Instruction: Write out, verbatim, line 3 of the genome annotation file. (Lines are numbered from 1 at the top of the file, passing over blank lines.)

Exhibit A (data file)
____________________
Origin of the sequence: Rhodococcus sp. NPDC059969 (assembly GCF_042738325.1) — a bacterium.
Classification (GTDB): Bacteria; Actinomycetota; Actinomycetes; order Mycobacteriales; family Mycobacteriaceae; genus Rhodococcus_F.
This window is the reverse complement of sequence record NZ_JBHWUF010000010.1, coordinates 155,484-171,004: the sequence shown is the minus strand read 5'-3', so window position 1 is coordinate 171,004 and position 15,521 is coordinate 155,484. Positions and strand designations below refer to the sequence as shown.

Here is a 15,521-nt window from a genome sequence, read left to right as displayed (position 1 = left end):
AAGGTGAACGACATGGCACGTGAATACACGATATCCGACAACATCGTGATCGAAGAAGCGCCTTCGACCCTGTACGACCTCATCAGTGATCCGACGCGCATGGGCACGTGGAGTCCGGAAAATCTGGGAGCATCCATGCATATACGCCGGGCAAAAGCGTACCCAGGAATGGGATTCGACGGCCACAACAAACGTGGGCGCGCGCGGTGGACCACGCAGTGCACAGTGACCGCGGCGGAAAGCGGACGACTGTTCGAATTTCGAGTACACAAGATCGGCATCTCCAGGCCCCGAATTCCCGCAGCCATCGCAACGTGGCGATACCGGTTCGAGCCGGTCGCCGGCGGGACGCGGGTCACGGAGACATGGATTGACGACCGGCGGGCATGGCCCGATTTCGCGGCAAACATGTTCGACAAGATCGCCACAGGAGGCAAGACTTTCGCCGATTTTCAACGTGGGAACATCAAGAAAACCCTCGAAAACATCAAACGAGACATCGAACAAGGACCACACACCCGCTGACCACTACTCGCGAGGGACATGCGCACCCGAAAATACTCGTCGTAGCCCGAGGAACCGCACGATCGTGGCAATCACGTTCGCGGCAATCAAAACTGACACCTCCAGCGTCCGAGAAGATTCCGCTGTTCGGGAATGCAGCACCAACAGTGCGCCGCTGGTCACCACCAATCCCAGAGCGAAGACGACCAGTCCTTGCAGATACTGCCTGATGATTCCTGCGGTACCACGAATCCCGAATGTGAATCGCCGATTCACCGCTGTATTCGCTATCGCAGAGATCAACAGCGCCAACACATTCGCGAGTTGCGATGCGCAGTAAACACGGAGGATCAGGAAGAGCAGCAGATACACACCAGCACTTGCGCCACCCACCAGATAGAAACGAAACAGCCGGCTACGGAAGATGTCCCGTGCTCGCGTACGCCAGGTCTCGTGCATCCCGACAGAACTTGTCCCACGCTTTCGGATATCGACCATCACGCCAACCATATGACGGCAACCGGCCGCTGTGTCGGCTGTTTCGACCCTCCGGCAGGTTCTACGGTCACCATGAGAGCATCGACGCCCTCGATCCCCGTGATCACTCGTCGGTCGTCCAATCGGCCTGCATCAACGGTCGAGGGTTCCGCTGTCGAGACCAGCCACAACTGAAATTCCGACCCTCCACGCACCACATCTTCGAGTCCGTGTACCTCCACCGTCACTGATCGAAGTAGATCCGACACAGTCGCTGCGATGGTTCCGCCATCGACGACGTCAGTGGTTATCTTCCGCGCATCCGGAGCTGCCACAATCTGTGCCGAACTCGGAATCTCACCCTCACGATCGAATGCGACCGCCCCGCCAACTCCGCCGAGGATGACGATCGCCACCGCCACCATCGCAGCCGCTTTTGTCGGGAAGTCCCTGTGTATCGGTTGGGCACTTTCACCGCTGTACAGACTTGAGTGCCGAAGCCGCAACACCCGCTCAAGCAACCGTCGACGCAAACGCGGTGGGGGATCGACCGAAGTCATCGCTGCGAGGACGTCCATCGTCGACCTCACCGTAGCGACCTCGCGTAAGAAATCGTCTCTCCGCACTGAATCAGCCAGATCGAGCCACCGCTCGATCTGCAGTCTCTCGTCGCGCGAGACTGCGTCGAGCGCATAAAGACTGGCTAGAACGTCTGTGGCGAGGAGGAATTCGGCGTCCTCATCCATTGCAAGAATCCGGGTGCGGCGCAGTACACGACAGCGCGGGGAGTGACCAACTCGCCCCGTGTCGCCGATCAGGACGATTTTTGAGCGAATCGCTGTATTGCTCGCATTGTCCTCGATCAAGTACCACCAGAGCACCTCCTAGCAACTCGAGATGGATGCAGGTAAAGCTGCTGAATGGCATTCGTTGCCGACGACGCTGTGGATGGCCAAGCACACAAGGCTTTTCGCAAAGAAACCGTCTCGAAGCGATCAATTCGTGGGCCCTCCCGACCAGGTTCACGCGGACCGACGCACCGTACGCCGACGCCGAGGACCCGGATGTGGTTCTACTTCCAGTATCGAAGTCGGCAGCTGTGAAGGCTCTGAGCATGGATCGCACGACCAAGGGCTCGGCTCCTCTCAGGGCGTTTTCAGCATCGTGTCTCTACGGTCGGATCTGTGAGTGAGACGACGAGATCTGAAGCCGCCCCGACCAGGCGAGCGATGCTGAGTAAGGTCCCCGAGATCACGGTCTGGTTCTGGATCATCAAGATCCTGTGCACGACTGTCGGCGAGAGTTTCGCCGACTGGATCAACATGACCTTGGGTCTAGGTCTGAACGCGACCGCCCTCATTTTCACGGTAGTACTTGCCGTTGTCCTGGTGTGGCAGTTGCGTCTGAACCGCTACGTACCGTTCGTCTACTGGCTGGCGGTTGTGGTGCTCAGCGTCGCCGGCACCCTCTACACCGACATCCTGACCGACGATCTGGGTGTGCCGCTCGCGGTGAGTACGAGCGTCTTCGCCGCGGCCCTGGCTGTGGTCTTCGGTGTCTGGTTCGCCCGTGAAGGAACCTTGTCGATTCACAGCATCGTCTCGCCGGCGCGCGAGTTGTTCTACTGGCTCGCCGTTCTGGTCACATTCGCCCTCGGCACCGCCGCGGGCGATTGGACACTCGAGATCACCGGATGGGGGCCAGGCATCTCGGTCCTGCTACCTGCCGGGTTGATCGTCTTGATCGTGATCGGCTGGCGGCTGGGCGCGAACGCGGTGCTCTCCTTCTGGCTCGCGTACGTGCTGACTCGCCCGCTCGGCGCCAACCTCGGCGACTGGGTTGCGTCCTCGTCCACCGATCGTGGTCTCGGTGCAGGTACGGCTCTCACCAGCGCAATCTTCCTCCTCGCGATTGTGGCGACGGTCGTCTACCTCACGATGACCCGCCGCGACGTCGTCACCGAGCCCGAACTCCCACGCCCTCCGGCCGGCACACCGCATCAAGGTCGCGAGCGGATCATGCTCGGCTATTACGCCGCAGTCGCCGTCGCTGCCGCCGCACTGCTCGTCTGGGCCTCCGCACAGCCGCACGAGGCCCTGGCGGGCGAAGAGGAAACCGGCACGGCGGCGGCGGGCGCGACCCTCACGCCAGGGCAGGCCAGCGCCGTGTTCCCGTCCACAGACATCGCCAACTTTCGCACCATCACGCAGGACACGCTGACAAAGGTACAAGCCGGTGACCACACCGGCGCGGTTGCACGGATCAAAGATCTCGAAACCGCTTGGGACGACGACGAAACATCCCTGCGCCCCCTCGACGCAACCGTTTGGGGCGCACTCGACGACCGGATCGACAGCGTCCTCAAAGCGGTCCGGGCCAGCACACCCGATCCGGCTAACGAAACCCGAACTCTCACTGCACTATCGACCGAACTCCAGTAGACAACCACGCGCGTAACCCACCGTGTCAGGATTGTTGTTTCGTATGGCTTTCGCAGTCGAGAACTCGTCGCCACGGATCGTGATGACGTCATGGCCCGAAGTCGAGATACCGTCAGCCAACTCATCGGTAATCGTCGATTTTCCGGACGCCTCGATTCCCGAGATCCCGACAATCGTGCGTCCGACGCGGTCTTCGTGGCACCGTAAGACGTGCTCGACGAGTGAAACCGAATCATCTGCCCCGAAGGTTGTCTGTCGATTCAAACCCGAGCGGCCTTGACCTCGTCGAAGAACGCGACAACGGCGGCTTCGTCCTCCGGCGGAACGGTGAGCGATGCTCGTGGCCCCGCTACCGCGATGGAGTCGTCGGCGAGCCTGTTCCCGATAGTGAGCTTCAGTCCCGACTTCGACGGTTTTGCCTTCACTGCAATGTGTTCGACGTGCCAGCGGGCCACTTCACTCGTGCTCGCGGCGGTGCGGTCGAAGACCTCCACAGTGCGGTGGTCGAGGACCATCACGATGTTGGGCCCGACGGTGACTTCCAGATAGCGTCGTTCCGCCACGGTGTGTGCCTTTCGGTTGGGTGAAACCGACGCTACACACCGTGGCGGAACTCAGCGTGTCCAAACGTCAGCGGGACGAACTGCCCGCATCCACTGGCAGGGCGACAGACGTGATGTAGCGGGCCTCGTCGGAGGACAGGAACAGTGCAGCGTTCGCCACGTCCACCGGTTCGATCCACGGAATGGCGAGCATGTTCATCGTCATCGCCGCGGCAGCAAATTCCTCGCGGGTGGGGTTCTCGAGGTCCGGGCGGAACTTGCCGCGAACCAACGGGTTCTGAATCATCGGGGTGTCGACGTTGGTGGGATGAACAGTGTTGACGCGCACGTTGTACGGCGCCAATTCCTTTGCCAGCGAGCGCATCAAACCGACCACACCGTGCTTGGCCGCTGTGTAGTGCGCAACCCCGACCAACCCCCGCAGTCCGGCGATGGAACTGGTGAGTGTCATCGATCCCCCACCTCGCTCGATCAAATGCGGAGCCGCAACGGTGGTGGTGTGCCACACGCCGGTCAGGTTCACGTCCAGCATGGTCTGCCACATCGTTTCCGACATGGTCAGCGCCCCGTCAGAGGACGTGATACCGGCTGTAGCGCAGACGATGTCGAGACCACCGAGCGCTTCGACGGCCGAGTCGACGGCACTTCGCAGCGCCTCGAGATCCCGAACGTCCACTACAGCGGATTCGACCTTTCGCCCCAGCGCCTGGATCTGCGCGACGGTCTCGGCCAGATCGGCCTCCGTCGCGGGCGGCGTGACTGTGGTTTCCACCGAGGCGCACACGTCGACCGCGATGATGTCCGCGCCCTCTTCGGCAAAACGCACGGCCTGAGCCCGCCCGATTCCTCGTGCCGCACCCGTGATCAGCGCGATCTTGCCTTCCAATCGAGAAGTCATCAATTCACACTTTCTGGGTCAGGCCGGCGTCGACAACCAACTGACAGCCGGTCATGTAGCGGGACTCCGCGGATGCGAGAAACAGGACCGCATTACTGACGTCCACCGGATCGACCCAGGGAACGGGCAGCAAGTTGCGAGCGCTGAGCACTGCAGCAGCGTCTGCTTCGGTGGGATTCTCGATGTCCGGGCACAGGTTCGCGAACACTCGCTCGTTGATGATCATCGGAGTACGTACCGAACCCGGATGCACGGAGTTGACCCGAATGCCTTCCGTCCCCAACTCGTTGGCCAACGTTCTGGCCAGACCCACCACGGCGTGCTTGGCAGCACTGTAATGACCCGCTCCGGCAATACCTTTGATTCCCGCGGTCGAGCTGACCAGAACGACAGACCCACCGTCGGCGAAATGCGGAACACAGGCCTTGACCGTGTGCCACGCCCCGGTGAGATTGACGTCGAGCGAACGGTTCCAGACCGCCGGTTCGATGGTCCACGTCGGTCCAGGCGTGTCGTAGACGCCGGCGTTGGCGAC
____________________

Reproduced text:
This window is the reverse complement of sequence record NZ_JBHWUF010000010.1, coordinates 155,484-171,004: the sequence shown is the minus strand read 5'-3', so window position 1 is coordinate 171,004 and position 15,521 is coordinate 155,484. Positions and strand designations below refer to the sequence as shown.